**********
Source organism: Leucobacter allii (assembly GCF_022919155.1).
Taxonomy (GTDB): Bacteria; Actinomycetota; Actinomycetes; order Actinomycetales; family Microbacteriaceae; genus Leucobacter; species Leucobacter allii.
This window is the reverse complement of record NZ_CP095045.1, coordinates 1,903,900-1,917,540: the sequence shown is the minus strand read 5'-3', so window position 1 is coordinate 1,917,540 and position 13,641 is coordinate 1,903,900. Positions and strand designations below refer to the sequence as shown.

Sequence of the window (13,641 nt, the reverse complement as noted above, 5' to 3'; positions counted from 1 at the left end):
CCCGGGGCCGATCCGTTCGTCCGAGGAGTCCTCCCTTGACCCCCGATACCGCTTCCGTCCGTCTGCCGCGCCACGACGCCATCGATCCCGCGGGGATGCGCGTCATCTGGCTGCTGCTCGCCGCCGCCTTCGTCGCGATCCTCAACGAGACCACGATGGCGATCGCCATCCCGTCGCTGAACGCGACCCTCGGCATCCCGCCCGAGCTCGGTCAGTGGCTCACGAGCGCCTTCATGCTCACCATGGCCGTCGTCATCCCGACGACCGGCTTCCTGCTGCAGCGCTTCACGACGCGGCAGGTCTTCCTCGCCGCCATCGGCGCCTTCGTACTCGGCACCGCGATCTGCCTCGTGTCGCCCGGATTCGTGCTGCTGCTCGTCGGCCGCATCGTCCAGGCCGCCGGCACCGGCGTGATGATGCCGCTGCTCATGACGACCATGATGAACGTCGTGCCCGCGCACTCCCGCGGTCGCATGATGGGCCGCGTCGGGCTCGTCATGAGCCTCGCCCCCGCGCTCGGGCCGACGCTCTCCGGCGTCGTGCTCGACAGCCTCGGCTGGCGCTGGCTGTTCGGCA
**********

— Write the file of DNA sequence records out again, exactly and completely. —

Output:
Source organism: Leucobacter allii (assembly GCF_022919155.1).
Taxonomy (GTDB): Bacteria; Actinomycetota; Actinomycetes; order Actinomycetales; family Microbacteriaceae; genus Leucobacter; species Leucobacter allii.
This window is the reverse complement of record NZ_CP095045.1, coordinates 1,903,900-1,917,540: the sequence shown is the minus strand read 5'-3', so window position 1 is coordinate 1,917,540 and position 13,641 is coordinate 1,903,900. Positions and strand designations below refer to the sequence as shown.

Sequence of the window (13,641 nt, the reverse complement as noted above, 5' to 3'; positions counted from 1 at the left end):
CCCGGGGCCGATCCGTTCGTCCGAGGAGTCCTCCCTTGACCCCCGATACCGCTTCCGTCCGTCTGCCGCGCCACGACGCCATCGATCCCGCGGGGATGCGCGTCATCTGGCTGCTGCTCGCCGCCGCCTTCGTCGCGATCCTCAACGAGACCACGATGGCGATCGCCATCCCGTCGCTGAACGCGACCCTCGGCATCCCGCCCGAGCTCGGTCAGTGGCTCACGAGCGCCTTCATGCTCACCATGGCCGTCGTCATCCCGACGACCGGCTTCCTGCTGCAGCGCTTCACGACGCGGCAGGTCTTCCTCGCCGCCATCGGCGCCTTCGTACTCGGCACCGCGATCTGCCTCGTGTCGCCCGGATTCGTGCTGCTGCTCGTCGGCCGCATCGTCCAGGCCGCCGGCACCGGCGTGATGATGCCGCTGCTCATGACGACCATGATGAACGTCGTGCCCGCGCACTCCCGCGGTCGCATGATGGGCCGCGTCGGGCTCGTCATGAGCCTCGCCCCCGCGCTCGGGCCGACGCTCTCCGGCGTCGTGCTCGACAGCCTCGGCTGGCGCTGGCTGTTCGGCA